Jump to content or navigation.
Eranid Coordination of Research on illicit drugs Contact us



Elsa Maia
Policy Officer (European Commission)

Drugs policy must be based on evidence’

The great benefit of ERANID is that we will eventually be in a better position to base drugs policy on scientific findings, believes Elsa Maia, who works at the European Commission as a Policy Officer for the Unit of Anti-drugs Policy. ‘We need the objectivity of science.’


It is no secret that as soon as the subject turns to drugs, fact and opinion often get confused. This is almost inevitable in an area involving so many moral and ethical issues. That is precisely why Elsa Maia believes it is so important that both drugs policy and practice are based on firmer foundations which are themselves based on the results of scientific research.


Clear view
‘Without research you cannot have evidence based policy options’, says Elsa Maia . ‘We need the clear view of science to put an end to all kinds of ethical and moral discussions.’ That is why she feels it is so important that the policies now being pursued will be evaluated. ‘Not all countries implement the same measures. And they don’t have to. But we do need common ground, best practice for effective policy. Drugs policy must be based on evidence.’ Given her views, she has been a strong supporter of ERANID right from the outset. ‘It’s innovative, multidisciplinary, international and everybody is highly motivated to make a success of it.’


One big programme
Elsa Maia explains that ERANID is the endpoint of a long process that brought several drugs research initiatives together. ‘We needed to provide a framework to enhance coordination, one big programme to create multidisciplinary research. That’s how ERANID came to be.’ She believes one of the main benefits of ERANID is the diverse backgrounds of the people working on it – people from a range of scientific backgrounds working in various disciplines in various countries. ‘We have put everybody together.’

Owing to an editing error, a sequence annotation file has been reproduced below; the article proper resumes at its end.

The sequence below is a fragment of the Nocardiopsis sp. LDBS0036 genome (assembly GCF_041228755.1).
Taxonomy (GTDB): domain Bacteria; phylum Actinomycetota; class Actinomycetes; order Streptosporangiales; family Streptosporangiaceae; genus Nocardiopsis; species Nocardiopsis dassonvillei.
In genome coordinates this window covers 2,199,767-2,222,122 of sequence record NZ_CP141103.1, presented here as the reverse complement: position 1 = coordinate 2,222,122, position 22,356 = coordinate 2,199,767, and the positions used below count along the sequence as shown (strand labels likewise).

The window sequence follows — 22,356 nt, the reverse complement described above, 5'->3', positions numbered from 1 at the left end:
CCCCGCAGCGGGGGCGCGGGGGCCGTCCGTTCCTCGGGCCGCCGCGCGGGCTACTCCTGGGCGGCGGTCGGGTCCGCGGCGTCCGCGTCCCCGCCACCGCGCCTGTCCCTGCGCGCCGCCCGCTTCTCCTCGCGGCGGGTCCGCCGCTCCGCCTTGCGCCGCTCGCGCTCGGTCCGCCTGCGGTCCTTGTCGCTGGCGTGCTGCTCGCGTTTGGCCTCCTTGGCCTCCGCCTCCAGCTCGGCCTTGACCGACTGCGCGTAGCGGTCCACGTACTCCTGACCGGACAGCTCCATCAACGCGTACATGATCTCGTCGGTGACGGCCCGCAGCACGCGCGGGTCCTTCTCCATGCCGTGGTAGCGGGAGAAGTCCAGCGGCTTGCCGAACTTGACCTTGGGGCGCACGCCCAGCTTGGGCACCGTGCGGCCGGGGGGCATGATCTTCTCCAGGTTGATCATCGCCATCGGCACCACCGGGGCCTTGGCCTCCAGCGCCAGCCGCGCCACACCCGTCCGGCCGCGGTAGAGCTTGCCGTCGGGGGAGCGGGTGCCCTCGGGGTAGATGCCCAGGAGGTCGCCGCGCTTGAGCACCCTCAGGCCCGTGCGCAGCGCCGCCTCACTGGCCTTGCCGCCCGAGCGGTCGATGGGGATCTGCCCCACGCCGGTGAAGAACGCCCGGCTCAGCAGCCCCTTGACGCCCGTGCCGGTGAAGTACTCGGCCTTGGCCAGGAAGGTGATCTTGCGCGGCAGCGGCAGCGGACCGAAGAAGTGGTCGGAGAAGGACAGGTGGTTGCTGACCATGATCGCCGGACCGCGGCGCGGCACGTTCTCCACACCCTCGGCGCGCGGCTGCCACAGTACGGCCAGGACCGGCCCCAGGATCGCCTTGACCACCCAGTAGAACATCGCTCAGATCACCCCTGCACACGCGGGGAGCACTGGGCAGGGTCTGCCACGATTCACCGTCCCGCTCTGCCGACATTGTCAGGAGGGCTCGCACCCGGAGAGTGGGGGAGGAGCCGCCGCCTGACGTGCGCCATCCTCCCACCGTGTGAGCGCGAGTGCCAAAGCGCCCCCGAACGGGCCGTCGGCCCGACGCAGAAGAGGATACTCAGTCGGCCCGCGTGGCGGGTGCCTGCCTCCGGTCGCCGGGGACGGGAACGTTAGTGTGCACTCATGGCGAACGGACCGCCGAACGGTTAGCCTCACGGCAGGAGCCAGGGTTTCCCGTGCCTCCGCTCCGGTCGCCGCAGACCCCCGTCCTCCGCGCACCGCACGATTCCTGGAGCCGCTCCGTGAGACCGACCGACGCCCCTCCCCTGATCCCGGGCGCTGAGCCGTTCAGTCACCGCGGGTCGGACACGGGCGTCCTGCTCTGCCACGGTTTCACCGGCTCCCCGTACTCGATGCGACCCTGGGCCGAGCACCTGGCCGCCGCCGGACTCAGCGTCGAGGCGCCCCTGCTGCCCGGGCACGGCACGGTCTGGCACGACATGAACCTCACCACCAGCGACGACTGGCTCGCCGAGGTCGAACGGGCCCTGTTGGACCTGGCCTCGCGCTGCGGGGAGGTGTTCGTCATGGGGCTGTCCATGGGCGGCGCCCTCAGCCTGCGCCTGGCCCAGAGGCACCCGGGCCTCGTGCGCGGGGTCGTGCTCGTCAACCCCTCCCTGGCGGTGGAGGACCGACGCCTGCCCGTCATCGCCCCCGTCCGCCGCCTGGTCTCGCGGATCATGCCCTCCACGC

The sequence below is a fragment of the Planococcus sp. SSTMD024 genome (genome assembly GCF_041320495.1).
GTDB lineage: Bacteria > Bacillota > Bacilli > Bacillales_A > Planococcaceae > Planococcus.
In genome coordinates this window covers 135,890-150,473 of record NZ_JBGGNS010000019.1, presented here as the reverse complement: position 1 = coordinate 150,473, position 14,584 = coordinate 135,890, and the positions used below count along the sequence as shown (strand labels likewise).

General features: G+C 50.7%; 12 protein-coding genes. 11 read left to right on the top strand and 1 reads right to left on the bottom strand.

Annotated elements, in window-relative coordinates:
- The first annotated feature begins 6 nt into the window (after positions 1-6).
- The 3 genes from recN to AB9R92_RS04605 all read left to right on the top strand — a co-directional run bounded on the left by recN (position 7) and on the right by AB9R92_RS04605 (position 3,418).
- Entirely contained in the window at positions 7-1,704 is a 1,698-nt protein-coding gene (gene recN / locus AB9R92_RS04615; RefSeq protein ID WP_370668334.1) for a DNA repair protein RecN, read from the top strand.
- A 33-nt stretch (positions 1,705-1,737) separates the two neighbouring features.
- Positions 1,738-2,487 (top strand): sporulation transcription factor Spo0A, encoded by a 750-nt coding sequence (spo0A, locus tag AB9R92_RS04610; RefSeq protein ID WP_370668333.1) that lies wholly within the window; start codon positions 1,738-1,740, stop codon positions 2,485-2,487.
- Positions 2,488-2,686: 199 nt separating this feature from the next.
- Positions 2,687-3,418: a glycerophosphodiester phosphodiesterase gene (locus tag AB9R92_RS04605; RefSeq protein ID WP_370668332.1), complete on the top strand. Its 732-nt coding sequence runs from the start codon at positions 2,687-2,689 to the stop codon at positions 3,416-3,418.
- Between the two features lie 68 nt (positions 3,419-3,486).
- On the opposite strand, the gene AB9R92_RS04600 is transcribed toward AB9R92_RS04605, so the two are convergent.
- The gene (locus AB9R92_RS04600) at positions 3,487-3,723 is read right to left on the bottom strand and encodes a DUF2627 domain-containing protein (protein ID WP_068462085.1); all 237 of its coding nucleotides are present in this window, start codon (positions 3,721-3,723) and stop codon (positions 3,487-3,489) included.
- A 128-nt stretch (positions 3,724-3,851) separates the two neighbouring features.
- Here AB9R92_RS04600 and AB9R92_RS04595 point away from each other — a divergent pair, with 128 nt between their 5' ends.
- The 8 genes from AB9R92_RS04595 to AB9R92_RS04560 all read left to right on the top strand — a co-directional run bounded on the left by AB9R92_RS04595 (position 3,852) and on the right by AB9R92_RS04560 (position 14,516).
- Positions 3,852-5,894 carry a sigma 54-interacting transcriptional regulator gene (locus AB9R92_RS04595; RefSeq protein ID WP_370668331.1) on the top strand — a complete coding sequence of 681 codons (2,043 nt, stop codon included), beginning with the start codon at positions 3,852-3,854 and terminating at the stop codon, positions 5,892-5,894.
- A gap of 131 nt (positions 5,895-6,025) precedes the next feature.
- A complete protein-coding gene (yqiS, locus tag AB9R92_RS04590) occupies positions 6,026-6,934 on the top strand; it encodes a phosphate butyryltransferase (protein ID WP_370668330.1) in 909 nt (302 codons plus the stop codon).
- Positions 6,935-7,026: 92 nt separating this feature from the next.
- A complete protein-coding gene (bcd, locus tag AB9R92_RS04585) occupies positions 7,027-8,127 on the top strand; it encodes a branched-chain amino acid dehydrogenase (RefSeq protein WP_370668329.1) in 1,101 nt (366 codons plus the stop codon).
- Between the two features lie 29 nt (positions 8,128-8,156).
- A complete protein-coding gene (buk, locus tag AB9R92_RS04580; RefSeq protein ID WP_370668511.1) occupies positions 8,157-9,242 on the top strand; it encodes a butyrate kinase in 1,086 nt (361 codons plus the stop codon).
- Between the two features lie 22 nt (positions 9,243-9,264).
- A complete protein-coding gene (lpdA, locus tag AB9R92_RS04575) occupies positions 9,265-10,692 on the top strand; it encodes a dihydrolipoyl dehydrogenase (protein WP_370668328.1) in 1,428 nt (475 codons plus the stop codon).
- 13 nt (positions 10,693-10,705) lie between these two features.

Strategic Research Agenda
Elsa Maia is well aware that this diversity is an important added value and allows for a dynamic research process.’ She also points out that the programme has achieved its first major result: the Strategic Research Agenda. ‘Every country and every research institute now knows what we have to work on. It gives us a clear idea of the way forward. It describes all areas that research needs to focus on. And yes, I think this will work very well. In time, it will give us the evidence we need to base our policy on.’


Although Elsa Maia has high expectations of the potential of the research being conducted in ERANID, she also sees problems looming on the horizon. ‘It’s a double-sided situation. On the one hand we’ll have more opportunities for constant policy evaluation. But that requires more and highly targeted and specific research. On the other hand we have to be realistic. Drug issues are no longer in the spotlight. That means that funding drug research will become more difficult. There’s a challenge for all of us. We’ll have to make clear how the EU and its members can and will benefit from the ERANID research.’